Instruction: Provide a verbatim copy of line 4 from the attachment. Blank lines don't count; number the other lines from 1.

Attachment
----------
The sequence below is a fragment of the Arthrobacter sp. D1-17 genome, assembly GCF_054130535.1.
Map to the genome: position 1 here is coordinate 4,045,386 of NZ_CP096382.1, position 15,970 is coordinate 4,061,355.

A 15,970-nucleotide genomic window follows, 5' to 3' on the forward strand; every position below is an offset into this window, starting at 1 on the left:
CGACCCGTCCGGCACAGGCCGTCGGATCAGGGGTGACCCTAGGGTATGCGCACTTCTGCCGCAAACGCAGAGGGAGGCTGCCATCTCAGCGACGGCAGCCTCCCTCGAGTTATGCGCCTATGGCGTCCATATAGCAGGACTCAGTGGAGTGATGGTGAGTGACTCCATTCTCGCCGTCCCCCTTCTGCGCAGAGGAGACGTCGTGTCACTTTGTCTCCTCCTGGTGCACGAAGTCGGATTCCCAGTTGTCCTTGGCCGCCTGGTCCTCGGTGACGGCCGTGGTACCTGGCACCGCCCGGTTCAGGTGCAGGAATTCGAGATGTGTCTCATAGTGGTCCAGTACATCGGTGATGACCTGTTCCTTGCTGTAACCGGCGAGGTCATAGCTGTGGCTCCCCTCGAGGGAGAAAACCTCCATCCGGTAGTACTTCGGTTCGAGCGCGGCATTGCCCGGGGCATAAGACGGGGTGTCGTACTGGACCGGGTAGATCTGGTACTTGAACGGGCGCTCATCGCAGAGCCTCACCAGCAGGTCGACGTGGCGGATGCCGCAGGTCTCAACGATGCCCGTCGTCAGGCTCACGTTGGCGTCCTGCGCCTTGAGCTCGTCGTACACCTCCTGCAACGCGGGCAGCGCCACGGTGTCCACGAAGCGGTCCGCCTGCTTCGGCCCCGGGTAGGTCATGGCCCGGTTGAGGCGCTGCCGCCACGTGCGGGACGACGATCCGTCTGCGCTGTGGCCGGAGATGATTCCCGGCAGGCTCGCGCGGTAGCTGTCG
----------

CGACCCGTCCGGCACAGGCCGTCGGATCAGGGGTGACCCTAGGGTATGCGCACTTCTGCCGCAAACGCAGAGGGAGGCTGCCATCTCAGCGACGGCAGCCTCCCTCGAGTTATGCGCCTATGGCGTCCATATAGCAGGACTCAGTGGAGTGATGGTGAGTGACTCCATTCTCGCCGTCCCCCTTCTGCGCAGAGGAGACGTCGTGTCACTTTGTCTCCTCCTGGTGCACGAAGTCGGATTCCCAGTTGTCCTTGGCCGCCTGGTCCTCGGTGACGGCCGTGGTACCTGGCACCGCCCGGTTCAGGTGCAGGAATTCGAGATGTGTCTCATAGTGGTCCAGTACATCGGTGATGACCTGTTCCTTGCTGTAACCGGCGAGGTCATAGCTGTGGCTCCCCTCGAGGGAGAAAACCTCCATCCGGTAGTACTTCGGTTCGAGCGCGGCATTGCCCGGGGCATAAGACGGGGTGTCGTACTGGACCGGGTAGATCTGGTACTTGAACGGGCGCTCATCGCAGAGCCTCACCAGCAGGTCGACGTGGCGGATGCCGCAGGTCTCAACGATGCCCGTCGTCAGGCTCACGTTGGCGTCCTGCGCCTTGAGCTCGTCGTACACCTCCTGCAACGCGGGCAGCGCCACGGTGTCCACGAAGCGGTCCGCCTGCTTCGGCCCCGGGTAGGTCATGGCCCGGTTGAGGCGCTGCCGCCACGTGCGGGACGACGATCCGTCTGCGCTGTGGCCGGAGATGATTCCCGGCAGGCTCGCGCGGTAGCTGTCG